A set of lost sketches for The Little Prince, the beloved novella by French pilot, writer, and aristocrat Antoine de Saint-Exupéry, has been discovered in storage in Winterthur, a city in northern Switzerland. The sketches belonged to Bruno Stefanini, who had purchased them at auction in 1986.
The local collector, who made his fortune in real estate, died in December. In the months since, the organization he founded, the Stiftung für Kunst, Kultur und Geschichte (Foundation for Art, Culture, and History), has been combing through his archives, sorting, photographing, and cleaning the many works in Stefanini’s collection.
Among the unexpected finds was the series of early drawings from The Little Prince, which Saint-Exupéry wrote between 1941 and 1943, while living in New York. Done on thin airmail paper, the undated drawings feature familiar scenes from the fantastical children’s book: the Little Prince and the fox, the snake who ate an elephant, and the drunkard to whom the prince pays a visit. One page also includes a love letter from the author to his wife.
“They are in surprisingly good shape,” Elisabeth Grossmann, the cultural foundation’s curator, told the Swiss publication Der Landbote. She said she plans to reach out to Morgan Museum and Library, which owns the final manuscript and drawings for the book.
“Saint-Exupéry’s drawings are so simple—generally just a few strokes of pen and ink and a bit of watercolor on the most ephemeral of paper… But they are full of such energy, delight, and poignancy. ” Christine Nelson, the Morgan’s curator of literary and historical manuscripts, told artnet News in an email, noting that she was eager to learn more about the foundation’s find. “It’s always good news when additional drawings surface—they allow us to glimpse the birth of a character that has had a profound impact on readers for the past 75 years.”
The Morgan acquired its 140-page manuscript and 35 full-page preliminary drawings from American journalist Silvia Hamilton, a friend of the author, in 1968. Saint-Exupéry had delivered the papers to her before returning to Europe in 1943 to serve as a reconnaissance pilot in World War II.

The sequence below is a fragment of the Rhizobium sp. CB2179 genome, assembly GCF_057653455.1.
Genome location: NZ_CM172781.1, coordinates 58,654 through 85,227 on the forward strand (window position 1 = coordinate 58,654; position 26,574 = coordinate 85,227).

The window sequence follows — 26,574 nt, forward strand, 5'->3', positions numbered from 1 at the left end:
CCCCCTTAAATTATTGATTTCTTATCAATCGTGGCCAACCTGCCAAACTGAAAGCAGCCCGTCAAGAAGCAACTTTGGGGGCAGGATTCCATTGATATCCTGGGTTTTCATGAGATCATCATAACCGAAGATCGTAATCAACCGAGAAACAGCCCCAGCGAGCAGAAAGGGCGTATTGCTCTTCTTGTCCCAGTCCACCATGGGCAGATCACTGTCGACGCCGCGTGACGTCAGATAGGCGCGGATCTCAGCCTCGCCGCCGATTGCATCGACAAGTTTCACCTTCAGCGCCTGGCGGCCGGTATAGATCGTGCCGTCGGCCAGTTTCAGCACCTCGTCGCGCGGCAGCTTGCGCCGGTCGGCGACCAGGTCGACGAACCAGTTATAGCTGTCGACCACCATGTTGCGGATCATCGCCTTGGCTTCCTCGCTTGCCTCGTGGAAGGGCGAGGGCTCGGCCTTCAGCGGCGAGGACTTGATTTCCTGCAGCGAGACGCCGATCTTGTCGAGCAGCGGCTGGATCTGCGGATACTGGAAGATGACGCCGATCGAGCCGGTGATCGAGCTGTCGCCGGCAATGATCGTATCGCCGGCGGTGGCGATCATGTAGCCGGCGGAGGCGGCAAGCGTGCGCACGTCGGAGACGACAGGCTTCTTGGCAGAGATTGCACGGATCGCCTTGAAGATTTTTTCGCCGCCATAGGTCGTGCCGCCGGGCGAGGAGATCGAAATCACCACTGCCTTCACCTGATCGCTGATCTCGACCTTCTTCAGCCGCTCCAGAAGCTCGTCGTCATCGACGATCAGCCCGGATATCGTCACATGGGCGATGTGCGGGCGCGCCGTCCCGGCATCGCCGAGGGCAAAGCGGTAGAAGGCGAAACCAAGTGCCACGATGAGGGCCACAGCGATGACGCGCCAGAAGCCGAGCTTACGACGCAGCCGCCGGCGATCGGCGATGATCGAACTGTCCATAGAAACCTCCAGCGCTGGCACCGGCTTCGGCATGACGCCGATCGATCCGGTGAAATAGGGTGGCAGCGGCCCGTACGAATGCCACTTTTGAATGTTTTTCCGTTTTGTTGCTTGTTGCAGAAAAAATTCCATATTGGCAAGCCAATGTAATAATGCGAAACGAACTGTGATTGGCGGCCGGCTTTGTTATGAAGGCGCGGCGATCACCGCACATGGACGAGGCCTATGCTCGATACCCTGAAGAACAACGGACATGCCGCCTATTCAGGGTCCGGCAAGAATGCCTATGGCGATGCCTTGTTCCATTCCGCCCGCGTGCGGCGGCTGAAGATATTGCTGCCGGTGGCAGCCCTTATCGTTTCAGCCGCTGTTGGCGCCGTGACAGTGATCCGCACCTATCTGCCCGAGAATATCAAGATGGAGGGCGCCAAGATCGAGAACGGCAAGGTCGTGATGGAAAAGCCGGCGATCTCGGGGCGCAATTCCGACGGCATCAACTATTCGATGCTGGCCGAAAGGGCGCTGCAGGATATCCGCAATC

Assigned to fly a mission out of Corsica in July 1944, Saint-Exupéry never returned. For years, his fate was one of the great mysteries of aviation history, perhaps second only to the disappearance of Amelia Earhart. In 1998, a Marseille fisherman found a silver ID bracelet bearing Saint-Exupéry’s name in his net. Later, Luc Vanrell, French diver and marine archaeologist, found the wreckage of his plane in 2005, even identifying the German soldier who shot Saint-Exupéry down. Just last month, Vanrell spoke with the BBC about the discovery.
The Morgan staged an exhibition dedicated to Saint-Exupéry’s time in New York in 2014, displaying in the US for the first time the bracelet he was wearing when he was shot down.
The newly discovered Saint-Exupéry drawings are among some 60,000 objects in Stefanini’s collection of artworks and historical artifacts. The son of an Italian immigrant, Stefanini was a very private figure, last seen in public, according to Wikipedia, in 2014, on the occasion of the opening of “A Passion for Swiss Art Treasures,” an exhibition of his holdings at the Kunstmuseum Bern.
A multi-year legal battle between the foundation and Stefanini’s children was resolved in the foundation’s favor earlier this year. In recent months, the foundation’s work has grown in scope, the initial team of four employees doubling in order to better organize the inventory, a process expected to take years.
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